House Bill 67aaS (Grocery Tax) passed the Senate Floor with 25 ayes and 10 nays. This piece of legislation would repeal sales taxs on groceries, and also remove the grocery tax credit given back to taxpayers at income tax filing time. The Governor has indicated he is not a fan of this bill, so it it’s taken up in the House is anyone’s guess. An alternative is a 1/10th of a percent reduction at all levels of the income tax (i.e., reduce the top level of tax from 7.4% to 7.3%) that could be sent from the House to the Senate for consideration.
S1188a (Transportation Plan, Relating to GARVEE bonding) failed to pass the Senate Floor with 20 nays and 15 ayes. This legislation provided authorization for selling up to $300 million in GARVEE bonds issued by Idaho Housing and Finance Association for ITD to finance highway transportation projects around the state. Ninety two percent of the repayment amount on Garvee bonds are paid from the federal dollars received by ITD and the state is not liable if it does not receive sufficient federal funds to make the bind payments. This piece of legislation deals directly with I-84 from Nampa to Caldwell as well as many other priority expansion projects around the state. There has been a lot of good, diplomatic debate on both sides of this issue, although this bill failed, we are staying to try put a transportation package together before we Sine Die.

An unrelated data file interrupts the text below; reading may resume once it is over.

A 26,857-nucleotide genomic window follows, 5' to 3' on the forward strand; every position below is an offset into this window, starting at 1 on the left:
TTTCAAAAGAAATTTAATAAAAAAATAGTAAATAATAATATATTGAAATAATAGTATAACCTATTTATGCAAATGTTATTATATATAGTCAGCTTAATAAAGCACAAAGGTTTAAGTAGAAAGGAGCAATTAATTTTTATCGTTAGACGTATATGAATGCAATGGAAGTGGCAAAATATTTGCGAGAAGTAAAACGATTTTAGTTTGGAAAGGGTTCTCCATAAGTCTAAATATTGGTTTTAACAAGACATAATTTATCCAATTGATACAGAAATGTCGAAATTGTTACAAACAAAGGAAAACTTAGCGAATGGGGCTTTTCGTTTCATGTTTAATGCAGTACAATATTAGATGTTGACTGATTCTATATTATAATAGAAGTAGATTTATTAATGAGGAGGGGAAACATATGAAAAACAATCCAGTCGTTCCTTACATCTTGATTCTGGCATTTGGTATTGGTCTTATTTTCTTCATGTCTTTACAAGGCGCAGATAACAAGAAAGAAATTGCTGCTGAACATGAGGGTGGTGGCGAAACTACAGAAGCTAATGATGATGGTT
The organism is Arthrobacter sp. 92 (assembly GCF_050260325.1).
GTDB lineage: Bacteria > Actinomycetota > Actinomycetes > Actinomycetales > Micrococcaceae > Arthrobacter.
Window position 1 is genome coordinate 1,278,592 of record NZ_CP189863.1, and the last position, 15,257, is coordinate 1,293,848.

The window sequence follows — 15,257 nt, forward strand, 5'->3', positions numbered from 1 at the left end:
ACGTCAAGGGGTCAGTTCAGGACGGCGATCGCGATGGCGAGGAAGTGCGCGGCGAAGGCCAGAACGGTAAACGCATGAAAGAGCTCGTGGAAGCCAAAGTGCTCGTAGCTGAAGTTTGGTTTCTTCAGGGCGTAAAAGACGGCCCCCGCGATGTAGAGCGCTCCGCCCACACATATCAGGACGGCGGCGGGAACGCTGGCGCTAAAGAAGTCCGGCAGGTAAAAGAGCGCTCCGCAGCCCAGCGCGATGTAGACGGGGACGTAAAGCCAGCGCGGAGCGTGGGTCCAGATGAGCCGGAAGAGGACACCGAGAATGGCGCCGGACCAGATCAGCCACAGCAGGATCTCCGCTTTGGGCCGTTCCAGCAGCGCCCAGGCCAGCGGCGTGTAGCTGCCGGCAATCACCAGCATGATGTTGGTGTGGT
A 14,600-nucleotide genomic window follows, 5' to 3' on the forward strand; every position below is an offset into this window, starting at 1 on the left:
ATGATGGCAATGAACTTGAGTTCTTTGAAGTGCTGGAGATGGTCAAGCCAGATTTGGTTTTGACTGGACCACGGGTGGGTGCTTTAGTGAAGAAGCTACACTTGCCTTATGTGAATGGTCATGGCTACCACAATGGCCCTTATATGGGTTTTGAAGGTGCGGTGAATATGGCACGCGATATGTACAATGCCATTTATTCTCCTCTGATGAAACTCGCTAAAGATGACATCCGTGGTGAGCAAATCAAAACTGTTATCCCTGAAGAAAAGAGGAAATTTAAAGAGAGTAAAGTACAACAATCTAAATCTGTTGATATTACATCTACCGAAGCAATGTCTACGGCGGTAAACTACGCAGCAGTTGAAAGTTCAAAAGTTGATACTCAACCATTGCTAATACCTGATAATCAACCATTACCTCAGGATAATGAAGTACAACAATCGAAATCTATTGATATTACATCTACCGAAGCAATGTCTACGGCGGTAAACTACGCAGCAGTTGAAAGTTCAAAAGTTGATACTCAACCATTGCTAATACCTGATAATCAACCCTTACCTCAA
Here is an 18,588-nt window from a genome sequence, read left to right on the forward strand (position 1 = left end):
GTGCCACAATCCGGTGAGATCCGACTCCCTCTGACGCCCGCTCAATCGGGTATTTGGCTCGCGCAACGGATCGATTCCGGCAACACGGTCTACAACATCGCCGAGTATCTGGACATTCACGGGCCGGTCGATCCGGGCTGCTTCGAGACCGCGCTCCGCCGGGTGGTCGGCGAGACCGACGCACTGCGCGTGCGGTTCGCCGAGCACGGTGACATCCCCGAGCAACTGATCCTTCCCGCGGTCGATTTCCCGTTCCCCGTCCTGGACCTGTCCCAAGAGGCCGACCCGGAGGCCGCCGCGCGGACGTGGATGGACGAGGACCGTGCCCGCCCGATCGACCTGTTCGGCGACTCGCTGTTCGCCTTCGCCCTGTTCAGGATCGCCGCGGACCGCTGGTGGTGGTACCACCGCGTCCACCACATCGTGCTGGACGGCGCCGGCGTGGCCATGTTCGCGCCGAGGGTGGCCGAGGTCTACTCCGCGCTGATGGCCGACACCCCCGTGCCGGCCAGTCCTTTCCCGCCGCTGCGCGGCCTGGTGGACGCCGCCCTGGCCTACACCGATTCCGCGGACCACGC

H301a (Oil and Gas) passed the Senate Floor unanimously. The purpose of this legislation is to protect private property owners, state endowment lands, and taxpayers. It would do so by updating the Idaho law in accordance with other Rocky Mountain States and it would improve processes, transparency, and reporting of oil and gas development.
We were shooting for finishing last Friday, but just couldn’t get consensus to finish some very tough bills. We will come together once again this week and try to finish our work. Again, thank you for allowing me to represent you in the Idaho Senate!

Would it be hypocritical to be Pro-life while at the same time not support the protection of children from neglect?…